Life, Letters and Journals of Sir Charles Lyell, Bart, Volume 1

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J. Murray, 1881 - 489 pages
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Page 463 - In regard to the origination of new species, I am very glad to find that you think it probable that it may be carried on through the intervention of intermediate causes. I left this rather to be inferred, not thinking it worth while to offend a certain class of persons by embodying in words what would only be a speculation.
Page 71 - Mont Blanc is the monarch of mountains: They crowned him long ago, On a throne of rocks, in a robe of clouds, With a diadem of snow.
Page 230 - ... no causes whatever have from the earliest time to which we can look back, to the present, ever acted, but those now acting ; and that they never acted with different degrees of energy from that which they now exert.
Page 464 - When I first came to the notion, which I never saw expressed elsewhere, though I have no doubt it had all been thought out before, of a succession of extinction of species, and creation of .new ones, going on perpetually now, and through an indefinite period of the past, and to continue for ages to come, all in accommodation to the changes which must continue in the inanimate and habitable earth, the idea struck me as the grandest which I had ever conceived, so far as regards the attributes of the...
Page 246 - ... which everything on that subject is systematically arranged, so that in the same work he often takes the round of many apartments. But the ordinary studio contains no book-shelves. It is a longish room, comfortably furnished, lighted from above, and furnished with eleven desks to stand to, and two low tables, like a public office for so many clerks. But all is for the one man, who multiplies himself as author, and admitting no one into this room, moves as he finds necessary, or as fancy inclines...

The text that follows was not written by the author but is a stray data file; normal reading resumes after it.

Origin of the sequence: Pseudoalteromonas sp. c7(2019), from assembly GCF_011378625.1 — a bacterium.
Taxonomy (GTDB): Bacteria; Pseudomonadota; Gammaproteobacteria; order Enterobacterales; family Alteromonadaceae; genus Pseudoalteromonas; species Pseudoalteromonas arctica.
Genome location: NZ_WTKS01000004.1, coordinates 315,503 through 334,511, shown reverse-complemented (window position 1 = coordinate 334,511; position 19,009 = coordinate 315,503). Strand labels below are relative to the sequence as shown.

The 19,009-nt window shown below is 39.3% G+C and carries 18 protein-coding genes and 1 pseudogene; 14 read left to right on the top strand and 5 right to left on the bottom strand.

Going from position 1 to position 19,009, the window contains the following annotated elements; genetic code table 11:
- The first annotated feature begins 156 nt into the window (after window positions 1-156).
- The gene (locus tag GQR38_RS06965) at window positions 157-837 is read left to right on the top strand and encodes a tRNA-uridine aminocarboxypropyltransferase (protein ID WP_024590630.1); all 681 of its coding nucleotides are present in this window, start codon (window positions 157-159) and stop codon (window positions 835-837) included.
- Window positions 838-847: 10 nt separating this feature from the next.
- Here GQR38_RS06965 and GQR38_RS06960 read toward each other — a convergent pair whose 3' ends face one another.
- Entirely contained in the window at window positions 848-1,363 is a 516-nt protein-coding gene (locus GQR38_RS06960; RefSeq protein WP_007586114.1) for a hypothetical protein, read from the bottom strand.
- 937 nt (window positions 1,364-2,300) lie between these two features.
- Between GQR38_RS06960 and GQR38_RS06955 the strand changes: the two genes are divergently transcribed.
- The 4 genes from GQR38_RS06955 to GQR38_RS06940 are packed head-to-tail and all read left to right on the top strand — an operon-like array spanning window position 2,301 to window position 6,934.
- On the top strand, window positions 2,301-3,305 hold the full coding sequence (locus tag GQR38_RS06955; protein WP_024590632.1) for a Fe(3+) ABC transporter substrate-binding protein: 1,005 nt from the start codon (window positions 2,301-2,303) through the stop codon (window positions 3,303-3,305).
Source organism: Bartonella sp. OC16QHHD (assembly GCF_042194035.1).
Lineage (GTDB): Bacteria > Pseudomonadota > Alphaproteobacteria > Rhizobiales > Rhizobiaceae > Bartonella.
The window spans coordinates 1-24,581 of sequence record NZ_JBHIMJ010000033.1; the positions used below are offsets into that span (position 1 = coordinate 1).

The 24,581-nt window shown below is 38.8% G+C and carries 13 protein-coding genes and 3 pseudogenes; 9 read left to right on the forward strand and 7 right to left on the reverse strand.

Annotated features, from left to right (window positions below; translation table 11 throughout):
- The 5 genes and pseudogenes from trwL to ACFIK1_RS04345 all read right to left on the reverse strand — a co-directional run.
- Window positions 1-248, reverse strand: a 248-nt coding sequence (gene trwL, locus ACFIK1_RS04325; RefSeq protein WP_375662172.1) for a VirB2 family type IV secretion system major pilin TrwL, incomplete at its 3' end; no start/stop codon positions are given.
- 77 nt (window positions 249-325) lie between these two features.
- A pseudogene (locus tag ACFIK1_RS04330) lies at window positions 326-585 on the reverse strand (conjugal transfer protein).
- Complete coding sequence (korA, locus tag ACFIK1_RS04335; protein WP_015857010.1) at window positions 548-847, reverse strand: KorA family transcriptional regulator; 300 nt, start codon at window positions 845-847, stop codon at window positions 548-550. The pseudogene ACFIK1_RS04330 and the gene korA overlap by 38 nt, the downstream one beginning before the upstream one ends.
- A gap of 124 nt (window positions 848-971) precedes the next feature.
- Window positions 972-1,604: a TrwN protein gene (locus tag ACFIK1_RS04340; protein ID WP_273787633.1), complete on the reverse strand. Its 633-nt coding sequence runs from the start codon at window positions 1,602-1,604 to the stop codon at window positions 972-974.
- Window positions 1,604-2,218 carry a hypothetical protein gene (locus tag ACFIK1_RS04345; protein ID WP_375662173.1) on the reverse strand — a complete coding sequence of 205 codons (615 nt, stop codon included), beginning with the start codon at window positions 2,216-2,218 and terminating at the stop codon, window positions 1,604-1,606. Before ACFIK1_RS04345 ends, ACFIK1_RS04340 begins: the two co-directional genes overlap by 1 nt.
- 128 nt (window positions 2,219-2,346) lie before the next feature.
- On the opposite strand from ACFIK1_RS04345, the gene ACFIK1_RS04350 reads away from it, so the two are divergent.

Page 230 - It will not pretend to give even an abstract of all that is known in geology, but it will endeavour to establish the principle of reasoning in the science ; and all my geology 'will come in as illustration of my views of those principles, and as evidence strengthening the system necessarily arising out of the admission of such principles...
Page 313 - that they considered some of my doctrines startling enough, but could not find that they were come by otherwise than in a straightforward manner, and (as I appeared to think) logically deducible from the facts, so that whether the facts were true or not, or my conclusions logical or otherwise, there was no reason to infer that I had made my theory from any hostile feeling towards revelation".
Page 245 - I should tell you that there is first the museum of natural history opposite his house, and admirably arranged by himself, then the anatomy museum connected with his dwelling. In the latter is a library disposed in a suite of rooms, each containing works on one subject. There is one where there are all the works on ornithology, in another room all on ichthyology, in another osteology, in another law books, etc.
Page 164 - His theories delighted me more than any novel I ever read, and much in the same way, for they address themselves to the imagination, at least of geologists who know the mighty inferences which would be deducible were they established by observations. But though I admire even his flights, and feel none of the odium...
Page 371 - ... won't be just ready, and he is growing older. He has not the application necessary to make his splendid abilities tell in a work. Besides, every one leads him astray. A man should have some severity of character, and be able to refuse invitations, etc. The fact is that to become great in science a man must be nearly as devoted as a lawyer, and must have more than mere talent1.